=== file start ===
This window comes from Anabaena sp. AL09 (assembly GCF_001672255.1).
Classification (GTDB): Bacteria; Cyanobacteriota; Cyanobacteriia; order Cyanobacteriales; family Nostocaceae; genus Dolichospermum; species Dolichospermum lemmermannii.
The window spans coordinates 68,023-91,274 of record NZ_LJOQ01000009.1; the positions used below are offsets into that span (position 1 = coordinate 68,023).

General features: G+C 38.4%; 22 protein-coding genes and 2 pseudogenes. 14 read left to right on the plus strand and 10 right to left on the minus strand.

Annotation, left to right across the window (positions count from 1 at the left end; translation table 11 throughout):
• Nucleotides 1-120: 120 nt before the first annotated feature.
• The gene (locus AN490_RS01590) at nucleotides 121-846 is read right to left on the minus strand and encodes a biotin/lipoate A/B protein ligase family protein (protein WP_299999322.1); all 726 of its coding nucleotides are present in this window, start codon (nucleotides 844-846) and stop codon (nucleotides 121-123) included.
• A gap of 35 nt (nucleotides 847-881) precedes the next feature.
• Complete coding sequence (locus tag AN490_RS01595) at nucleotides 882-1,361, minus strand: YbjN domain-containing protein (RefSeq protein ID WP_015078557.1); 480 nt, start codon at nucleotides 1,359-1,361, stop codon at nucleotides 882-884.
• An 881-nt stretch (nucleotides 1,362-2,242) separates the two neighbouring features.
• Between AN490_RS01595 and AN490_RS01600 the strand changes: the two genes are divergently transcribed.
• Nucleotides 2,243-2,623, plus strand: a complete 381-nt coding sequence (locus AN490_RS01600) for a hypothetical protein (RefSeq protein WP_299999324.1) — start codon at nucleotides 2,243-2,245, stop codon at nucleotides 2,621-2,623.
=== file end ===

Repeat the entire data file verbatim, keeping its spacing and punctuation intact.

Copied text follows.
This window comes from Anabaena sp. AL09 (assembly GCF_001672255.1).
Classification (GTDB): Bacteria; Cyanobacteriota; Cyanobacteriia; order Cyanobacteriales; family Nostocaceae; genus Dolichospermum; species Dolichospermum lemmermannii.
The window spans coordinates 68,023-91,274 of record NZ_LJOQ01000009.1; the positions used below are offsets into that span (position 1 = coordinate 68,023).

General features: G+C 38.4%; 22 protein-coding genes and 2 pseudogenes. 14 read left to right on the plus strand and 10 right to left on the minus strand.

Annotation, left to right across the window (positions count from 1 at the left end; translation table 11 throughout):
• Nucleotides 1-120: 120 nt before the first annotated feature.
• The gene (locus AN490_RS01590) at nucleotides 121-846 is read right to left on the minus strand and encodes a biotin/lipoate A/B protein ligase family protein (protein WP_299999322.1); all 726 of its coding nucleotides are present in this window, start codon (nucleotides 844-846) and stop codon (nucleotides 121-123) included.
• A gap of 35 nt (nucleotides 847-881) precedes the next feature.
• Complete coding sequence (locus tag AN490_RS01595) at nucleotides 882-1,361, minus strand: YbjN domain-containing protein (RefSeq protein ID WP_015078557.1); 480 nt, start codon at nucleotides 1,359-1,361, stop codon at nucleotides 882-884.
• An 881-nt stretch (nucleotides 1,362-2,242) separates the two neighbouring features.
• Between AN490_RS01595 and AN490_RS01600 the strand changes: the two genes are divergently transcribed.
• Nucleotides 2,243-2,623, plus strand: a complete 381-nt coding sequence (locus AN490_RS01600) for a hypothetical protein (RefSeq protein WP_299999324.1) — start codon at nucleotides 2,243-2,245, stop codon at nucleotides 2,621-2,623.